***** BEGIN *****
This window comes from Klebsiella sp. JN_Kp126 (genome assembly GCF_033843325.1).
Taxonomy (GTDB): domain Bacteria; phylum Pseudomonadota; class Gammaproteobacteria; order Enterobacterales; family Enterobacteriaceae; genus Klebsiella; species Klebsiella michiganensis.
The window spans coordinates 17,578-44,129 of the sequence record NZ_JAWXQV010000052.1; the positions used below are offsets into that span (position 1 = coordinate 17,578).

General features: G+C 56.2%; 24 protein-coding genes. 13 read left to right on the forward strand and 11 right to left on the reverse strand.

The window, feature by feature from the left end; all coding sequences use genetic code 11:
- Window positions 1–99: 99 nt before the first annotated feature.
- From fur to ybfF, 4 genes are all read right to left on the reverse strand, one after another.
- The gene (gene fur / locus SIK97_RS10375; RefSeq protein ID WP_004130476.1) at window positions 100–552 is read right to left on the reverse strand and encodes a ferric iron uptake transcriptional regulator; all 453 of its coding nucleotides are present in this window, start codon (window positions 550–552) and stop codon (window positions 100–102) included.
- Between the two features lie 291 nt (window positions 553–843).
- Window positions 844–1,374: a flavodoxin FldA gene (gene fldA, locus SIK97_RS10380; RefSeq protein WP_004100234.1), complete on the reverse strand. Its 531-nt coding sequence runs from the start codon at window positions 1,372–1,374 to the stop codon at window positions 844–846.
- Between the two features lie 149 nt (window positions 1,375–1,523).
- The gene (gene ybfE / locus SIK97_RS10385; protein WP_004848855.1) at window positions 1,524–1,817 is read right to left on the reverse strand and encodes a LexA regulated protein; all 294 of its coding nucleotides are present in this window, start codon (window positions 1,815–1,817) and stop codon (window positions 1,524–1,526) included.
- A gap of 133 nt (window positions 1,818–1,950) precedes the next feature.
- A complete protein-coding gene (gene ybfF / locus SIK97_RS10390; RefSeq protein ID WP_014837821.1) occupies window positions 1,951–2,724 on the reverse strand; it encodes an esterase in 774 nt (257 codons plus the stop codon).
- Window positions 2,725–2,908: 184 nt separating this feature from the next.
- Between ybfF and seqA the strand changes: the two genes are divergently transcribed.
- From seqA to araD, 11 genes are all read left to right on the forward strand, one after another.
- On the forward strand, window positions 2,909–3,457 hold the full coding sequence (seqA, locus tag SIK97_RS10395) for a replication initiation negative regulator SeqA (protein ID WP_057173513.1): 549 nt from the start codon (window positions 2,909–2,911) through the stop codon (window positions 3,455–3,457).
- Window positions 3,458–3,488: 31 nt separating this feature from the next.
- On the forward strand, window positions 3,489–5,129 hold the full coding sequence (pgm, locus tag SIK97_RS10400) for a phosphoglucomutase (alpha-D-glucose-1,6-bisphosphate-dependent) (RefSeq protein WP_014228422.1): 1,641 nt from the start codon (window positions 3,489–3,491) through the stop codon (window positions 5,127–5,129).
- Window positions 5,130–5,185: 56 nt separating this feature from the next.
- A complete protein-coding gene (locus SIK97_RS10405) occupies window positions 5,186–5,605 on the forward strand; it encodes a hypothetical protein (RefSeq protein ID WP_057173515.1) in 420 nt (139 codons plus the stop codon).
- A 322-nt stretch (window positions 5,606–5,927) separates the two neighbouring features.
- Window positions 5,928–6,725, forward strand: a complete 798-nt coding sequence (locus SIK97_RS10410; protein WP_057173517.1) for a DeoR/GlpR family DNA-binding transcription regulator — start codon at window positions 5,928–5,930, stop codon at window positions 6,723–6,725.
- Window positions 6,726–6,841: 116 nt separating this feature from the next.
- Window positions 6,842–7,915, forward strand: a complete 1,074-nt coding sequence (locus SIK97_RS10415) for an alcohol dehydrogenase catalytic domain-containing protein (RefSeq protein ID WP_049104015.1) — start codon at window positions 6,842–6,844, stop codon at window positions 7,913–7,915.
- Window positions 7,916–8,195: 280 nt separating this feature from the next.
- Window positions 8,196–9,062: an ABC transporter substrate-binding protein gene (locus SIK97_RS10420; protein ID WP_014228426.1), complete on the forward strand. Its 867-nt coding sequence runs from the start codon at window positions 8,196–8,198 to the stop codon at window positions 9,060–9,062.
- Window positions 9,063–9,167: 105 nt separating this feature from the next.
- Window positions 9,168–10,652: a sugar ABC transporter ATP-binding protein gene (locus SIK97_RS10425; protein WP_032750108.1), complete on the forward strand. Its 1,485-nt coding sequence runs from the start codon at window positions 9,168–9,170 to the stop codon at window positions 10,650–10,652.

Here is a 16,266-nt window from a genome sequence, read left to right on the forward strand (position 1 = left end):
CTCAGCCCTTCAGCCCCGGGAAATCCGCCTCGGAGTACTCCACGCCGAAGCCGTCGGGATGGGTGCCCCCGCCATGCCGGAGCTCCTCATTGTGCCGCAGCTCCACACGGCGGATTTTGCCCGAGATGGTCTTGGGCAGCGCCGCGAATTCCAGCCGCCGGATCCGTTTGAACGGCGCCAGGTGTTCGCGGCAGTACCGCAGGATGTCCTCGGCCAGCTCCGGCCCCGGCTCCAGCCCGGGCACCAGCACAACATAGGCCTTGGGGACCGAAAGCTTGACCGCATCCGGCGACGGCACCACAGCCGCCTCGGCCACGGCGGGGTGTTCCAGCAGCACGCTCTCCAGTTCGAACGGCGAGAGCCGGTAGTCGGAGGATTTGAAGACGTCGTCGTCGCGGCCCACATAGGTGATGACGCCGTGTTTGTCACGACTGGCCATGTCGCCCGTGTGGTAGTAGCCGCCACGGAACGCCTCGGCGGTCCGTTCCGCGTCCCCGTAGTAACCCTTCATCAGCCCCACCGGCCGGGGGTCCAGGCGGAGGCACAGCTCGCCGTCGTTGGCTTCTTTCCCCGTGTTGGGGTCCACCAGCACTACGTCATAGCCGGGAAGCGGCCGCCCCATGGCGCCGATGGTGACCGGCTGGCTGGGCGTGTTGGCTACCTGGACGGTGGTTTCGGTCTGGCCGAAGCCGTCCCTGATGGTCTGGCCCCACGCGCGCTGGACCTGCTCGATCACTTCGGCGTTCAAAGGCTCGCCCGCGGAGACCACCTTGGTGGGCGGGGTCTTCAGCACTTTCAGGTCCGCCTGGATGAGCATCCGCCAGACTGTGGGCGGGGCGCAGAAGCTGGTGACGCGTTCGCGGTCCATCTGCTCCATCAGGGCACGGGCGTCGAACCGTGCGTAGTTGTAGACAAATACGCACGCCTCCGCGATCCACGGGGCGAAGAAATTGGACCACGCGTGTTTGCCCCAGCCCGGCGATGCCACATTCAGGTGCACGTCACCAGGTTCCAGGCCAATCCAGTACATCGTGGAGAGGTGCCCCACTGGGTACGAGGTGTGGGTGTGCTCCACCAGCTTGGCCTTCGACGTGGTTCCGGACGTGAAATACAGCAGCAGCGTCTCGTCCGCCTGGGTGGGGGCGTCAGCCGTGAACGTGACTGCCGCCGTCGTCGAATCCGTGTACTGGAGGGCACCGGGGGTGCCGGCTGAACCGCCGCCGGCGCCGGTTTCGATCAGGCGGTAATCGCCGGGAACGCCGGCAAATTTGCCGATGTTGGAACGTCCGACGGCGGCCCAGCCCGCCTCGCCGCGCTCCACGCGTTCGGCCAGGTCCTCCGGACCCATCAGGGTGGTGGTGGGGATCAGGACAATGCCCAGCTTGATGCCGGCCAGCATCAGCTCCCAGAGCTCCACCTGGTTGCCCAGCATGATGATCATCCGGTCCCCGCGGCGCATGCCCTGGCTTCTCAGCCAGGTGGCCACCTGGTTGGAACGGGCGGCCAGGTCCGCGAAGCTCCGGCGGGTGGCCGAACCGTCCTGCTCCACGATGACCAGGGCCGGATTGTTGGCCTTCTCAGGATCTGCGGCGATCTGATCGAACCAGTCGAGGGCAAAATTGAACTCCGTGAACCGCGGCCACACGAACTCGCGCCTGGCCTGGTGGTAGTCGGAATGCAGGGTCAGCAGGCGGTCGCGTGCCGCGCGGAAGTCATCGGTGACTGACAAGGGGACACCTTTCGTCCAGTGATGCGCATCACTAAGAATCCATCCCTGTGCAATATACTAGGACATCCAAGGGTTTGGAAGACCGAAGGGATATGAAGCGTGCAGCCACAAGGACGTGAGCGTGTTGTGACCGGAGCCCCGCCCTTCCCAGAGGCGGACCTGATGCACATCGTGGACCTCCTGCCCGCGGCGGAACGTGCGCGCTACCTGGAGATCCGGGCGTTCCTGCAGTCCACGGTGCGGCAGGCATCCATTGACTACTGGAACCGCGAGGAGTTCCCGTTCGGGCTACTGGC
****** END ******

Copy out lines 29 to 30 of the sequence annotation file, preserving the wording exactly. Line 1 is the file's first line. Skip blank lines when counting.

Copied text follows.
- Window positions 9,063–9,167: 105 nt separating this feature from the next.
- Window positions 9,168–10,652: a sugar ABC transporter ATP-binding protein gene (locus SIK97_RS10425; protein WP_032750108.1), complete on the forward strand. Its 1,485-nt coding sequence runs from the start codon at window positions 9,168–9,170 to the stop codon at window positions 10,650–10,652.